Revile is an ugly biblical word, and one we hardly use. The sin it describes, however, occurs far too frequently in our covenant conversations, marriages, homes, schools, and churches. And the words we use—name-calling, trash-talking, teasing, kidding, losing our cool, bullying or even verbal abuse—all minimize the despicable, destructive, malicious, and vicious nature of reviling. And often, then, so does any medicine we prescribe. Rather than treat the reviler’s stone-cold heart, we instead patch up the bruised and bloodied victim with the three T’s, “take it, turn the other cheek, and tough it out,” which in covenant relationships are the spiritual equivalent of “be warm and be full” (James 2:16). And so the vile murder continues.
Revile is the biblical word for verbal abuse, which is far too feeble a phrase. To revile is to launch any verbal assault in anger or hatred in order to humiliate, control, intimidate, injure, or destroy; it is to belittle, rail, upbraid, vituperate, reproach, castigate, vilify, threaten, insult, or slander—to name a few. Reviling is synonymous with cursing (I Cor. 4:12), scorn (Is. 51:7), and mockery (Mark 15:32), and is described as speaking all manner of evil falsely, self-exaltation by humiliation, and called a form of persecution and terrorism (Matt. 5:11; Luke 6:22; Is. 51:7). Reviling is rooted in pride, jealousy, and covetousness; in absence of self-respect, love, pity, or kindness; or in a determination to subjugate by fear (Acts 13:45; Ps. 10:3; I Pet. 3:8; Is. 51:7). It also usually involves dishonoring an office, whether of Christian, elder, parent, mother, or wife—ultimately because the reviler has no respect for the office of Christ (Act 23:4; John 9:28).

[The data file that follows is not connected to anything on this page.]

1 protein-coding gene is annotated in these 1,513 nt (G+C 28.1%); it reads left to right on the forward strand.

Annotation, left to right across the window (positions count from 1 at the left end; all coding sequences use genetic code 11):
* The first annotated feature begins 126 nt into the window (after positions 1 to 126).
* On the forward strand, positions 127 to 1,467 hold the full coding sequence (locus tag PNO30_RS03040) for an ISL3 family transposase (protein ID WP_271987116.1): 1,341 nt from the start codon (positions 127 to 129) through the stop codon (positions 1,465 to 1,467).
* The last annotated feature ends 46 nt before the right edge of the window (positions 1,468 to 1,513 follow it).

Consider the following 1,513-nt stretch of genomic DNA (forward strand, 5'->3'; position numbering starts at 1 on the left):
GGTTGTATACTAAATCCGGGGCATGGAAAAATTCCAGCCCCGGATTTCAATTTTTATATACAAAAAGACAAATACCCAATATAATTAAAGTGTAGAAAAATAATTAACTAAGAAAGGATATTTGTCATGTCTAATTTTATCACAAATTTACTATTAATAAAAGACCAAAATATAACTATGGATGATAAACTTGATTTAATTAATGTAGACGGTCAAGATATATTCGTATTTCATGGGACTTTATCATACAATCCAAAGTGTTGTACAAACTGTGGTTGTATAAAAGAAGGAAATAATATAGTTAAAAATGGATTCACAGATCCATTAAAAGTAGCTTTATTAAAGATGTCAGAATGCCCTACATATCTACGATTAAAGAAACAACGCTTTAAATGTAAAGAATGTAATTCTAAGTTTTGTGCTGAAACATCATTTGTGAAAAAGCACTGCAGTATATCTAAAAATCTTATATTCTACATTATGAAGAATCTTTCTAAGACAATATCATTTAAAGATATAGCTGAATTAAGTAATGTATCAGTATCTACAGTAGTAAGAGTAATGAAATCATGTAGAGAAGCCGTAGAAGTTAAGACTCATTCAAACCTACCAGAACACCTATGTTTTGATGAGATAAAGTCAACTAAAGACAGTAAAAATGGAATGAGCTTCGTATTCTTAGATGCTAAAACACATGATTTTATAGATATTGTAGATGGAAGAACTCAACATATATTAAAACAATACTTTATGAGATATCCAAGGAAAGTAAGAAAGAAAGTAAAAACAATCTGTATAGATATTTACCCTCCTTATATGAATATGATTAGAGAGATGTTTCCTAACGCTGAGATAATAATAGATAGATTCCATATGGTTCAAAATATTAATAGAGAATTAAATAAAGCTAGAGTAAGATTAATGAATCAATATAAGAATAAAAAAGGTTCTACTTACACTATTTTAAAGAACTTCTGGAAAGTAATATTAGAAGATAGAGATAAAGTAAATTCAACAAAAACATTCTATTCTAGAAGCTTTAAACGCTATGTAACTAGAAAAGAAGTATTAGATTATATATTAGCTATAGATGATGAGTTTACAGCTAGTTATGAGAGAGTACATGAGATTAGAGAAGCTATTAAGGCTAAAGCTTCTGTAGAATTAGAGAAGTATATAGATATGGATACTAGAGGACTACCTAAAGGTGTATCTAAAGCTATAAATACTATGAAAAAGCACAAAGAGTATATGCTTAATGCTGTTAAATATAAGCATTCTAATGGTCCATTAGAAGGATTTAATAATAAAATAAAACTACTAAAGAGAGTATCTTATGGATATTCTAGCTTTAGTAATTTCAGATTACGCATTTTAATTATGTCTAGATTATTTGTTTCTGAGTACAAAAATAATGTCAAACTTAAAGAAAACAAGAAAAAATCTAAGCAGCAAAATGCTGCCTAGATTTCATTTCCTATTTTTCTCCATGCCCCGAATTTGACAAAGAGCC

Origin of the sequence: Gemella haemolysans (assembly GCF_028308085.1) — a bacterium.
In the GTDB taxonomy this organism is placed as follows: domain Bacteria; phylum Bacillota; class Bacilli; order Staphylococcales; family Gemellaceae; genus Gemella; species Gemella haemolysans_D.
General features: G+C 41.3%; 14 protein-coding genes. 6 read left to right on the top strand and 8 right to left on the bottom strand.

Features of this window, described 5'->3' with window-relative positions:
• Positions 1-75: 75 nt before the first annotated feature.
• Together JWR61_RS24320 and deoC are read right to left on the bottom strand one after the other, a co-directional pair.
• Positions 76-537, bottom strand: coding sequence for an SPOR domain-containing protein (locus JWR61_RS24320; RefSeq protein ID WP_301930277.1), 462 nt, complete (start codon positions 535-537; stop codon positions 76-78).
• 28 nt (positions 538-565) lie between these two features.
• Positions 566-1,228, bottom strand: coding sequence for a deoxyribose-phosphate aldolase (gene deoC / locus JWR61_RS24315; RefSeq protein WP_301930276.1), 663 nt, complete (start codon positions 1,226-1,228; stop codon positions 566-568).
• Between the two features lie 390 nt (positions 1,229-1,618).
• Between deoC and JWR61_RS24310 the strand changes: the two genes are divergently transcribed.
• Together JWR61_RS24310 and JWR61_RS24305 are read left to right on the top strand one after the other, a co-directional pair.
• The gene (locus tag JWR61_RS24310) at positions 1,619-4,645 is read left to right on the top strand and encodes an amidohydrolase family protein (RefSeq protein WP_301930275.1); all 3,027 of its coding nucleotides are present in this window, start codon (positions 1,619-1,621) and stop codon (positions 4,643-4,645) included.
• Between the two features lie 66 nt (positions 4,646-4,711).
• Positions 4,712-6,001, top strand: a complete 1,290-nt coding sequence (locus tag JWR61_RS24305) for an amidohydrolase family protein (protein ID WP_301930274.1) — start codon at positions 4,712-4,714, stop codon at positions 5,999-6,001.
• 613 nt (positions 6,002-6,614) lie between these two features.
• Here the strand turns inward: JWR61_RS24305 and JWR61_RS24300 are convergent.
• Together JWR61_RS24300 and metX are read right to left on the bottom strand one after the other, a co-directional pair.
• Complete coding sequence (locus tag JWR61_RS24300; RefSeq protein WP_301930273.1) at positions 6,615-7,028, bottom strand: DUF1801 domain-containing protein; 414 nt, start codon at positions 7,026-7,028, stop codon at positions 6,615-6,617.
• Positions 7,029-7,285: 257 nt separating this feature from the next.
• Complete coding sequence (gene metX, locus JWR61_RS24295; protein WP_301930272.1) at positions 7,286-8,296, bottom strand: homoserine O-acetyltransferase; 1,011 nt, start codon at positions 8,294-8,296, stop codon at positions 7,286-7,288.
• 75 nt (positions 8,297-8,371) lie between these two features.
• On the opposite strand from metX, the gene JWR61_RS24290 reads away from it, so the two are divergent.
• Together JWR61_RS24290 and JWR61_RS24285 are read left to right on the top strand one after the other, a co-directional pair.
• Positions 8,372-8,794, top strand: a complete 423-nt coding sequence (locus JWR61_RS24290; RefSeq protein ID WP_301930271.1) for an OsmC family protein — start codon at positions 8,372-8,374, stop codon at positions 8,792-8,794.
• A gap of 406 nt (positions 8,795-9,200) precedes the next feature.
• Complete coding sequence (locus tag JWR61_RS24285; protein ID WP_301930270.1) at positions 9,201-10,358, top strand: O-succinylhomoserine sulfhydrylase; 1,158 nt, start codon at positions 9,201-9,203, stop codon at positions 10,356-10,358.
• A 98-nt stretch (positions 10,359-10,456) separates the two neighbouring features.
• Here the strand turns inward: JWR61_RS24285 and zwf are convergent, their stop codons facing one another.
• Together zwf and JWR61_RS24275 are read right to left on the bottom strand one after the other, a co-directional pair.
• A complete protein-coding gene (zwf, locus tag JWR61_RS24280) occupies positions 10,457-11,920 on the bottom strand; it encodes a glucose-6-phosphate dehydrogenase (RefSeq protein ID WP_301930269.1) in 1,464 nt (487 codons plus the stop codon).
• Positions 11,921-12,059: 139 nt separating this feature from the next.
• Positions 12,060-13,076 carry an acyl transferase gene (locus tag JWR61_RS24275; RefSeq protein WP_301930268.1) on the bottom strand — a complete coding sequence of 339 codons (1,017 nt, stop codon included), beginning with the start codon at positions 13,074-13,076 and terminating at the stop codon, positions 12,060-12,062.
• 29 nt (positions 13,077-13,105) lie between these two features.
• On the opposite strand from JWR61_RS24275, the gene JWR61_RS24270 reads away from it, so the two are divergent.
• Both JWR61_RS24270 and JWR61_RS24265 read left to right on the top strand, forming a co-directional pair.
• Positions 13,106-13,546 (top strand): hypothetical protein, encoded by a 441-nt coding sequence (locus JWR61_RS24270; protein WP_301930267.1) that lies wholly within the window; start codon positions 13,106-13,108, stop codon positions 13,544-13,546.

Scripture does not use the word revile much either. Twelve times. But that does not imply it takes the sin lightly. Nine times it is mentioned as sin against Christ or Christians; the rest are warnings against it. Two commandments specifically treat it (6th and 9th). And countless passages (cf. Proverbs) sharply define and condemn it without using the word. The reviler is described in satanic terms, a putrid grave for a throat, snake poison behind the lips, forked tongue, and mouth full of bitterness (Rom. 3:13-14). The reviler is cruel, keeping victims alive to torture and drain identity, soul, and hope by a thousand cuts. He is a manipulative, crafty, flatterer who not only uses the tongue skillfully to kill and possess, but as a cloak to hide from the Light and as a dagger to parry the Word. Vile cursing of classmates disappears around adults, acidic speech flung at the spouse is honeyed around friends, churlish Nabal at home transforms into Moses at church, and the same tongue that quotes chapter and verse about love, respect, or submission, conveniently is silent on nearby Scripture about reviling. Furthermore, nowhere does Scripture attribute reviling to Christians. Rather, it is called the sin of the profane and irreverent (Ex. 22:28), lawless and rebellious (Is. 51:7; Acts 23:4), enemy and adversary (Ps. 44:14; 74:10), apostate and despiser of God (Zeph. 2:8; Matt. 5:11), malefactors and murderers (Mark 15:32), Pharisees and antichrists (John 9:28). And revilers are listed with fornicators, idolaters, homosexuals, thieves, and drunkards who, if they remain unconverted, will not inherit the kingdom of God, and with whom we may have no fellowship (I Cor. 5:11; 6:9-10).
Certainly, a child of God can fall into this sin. He has a depraved heart too. But he will not and may not let it characterize his life. Not if he loves Christ, who was reviled to forgive the repentant reviler (the thief on the cross comes to mind); and not if he has the mind of Christ, who when He was reviled, reviled not again but committed Himself to Him who judges righteously (I Pet. 2:23). And Christ never reviles those He loves. And neither may we. Yes, as Christians, we may expect to be reviled for His sake. As Christians, being reviled, we must bless; and being persecuted, we must suffer it, likewise committing our souls to the righteous Judge (I Cor. 4:12). But woe unto him who reviles even one little one whom Christ loves and for whom He died. If so, repent. Say, “I’m so sorry.” Pray for forgiveness. And revile not again. For Christ’s sake.